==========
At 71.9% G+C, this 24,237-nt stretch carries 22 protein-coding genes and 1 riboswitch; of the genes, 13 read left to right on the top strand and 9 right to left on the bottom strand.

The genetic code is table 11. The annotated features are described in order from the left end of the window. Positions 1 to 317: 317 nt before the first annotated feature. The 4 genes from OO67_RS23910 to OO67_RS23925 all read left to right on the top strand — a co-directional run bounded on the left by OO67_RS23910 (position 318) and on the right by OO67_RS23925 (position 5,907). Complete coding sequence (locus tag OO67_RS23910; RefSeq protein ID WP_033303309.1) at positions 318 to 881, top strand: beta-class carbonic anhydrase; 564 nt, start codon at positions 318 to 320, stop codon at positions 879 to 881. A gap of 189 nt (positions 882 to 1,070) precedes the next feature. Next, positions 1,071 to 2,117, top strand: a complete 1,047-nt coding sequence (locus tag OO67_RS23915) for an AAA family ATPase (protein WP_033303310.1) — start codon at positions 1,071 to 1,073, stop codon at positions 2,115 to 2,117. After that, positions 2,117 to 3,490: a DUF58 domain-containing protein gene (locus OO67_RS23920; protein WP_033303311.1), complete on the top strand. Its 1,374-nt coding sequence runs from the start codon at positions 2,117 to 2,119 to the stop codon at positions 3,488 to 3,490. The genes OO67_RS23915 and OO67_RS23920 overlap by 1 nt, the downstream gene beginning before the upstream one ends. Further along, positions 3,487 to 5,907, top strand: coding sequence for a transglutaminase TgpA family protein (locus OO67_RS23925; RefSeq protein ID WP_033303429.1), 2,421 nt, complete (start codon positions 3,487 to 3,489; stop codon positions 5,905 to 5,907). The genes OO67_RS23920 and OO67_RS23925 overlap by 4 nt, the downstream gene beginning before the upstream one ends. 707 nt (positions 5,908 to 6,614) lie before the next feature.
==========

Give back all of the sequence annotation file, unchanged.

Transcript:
At 71.9% G+C, this 24,237-nt stretch carries 22 protein-coding genes and 1 riboswitch; of the genes, 13 read left to right on the top strand and 9 right to left on the bottom strand.

The genetic code is table 11. The annotated features are described in order from the left end of the window. Positions 1 to 317: 317 nt before the first annotated feature. The 4 genes from OO67_RS23910 to OO67_RS23925 all read left to right on the top strand — a co-directional run bounded on the left by OO67_RS23910 (position 318) and on the right by OO67_RS23925 (position 5,907). Complete coding sequence (locus tag OO67_RS23910; RefSeq protein ID WP_033303309.1) at positions 318 to 881, top strand: beta-class carbonic anhydrase; 564 nt, start codon at positions 318 to 320, stop codon at positions 879 to 881. A gap of 189 nt (positions 882 to 1,070) precedes the next feature. Next, positions 1,071 to 2,117, top strand: a complete 1,047-nt coding sequence (locus tag OO67_RS23915) for an AAA family ATPase (protein WP_033303310.1) — start codon at positions 1,071 to 1,073, stop codon at positions 2,115 to 2,117. After that, positions 2,117 to 3,490: a DUF58 domain-containing protein gene (locus OO67_RS23920; protein WP_033303311.1), complete on the top strand. Its 1,374-nt coding sequence runs from the start codon at positions 2,117 to 2,119 to the stop codon at positions 3,488 to 3,490. The genes OO67_RS23915 and OO67_RS23920 overlap by 1 nt, the downstream gene beginning before the upstream one ends. Further along, positions 3,487 to 5,907, top strand: coding sequence for a transglutaminase TgpA family protein (locus OO67_RS23925; RefSeq protein ID WP_033303429.1), 2,421 nt, complete (start codon positions 3,487 to 3,489; stop codon positions 5,905 to 5,907). The genes OO67_RS23920 and OO67_RS23925 overlap by 4 nt, the downstream gene beginning before the upstream one ends. 707 nt (positions 5,908 to 6,614) lie before the next feature.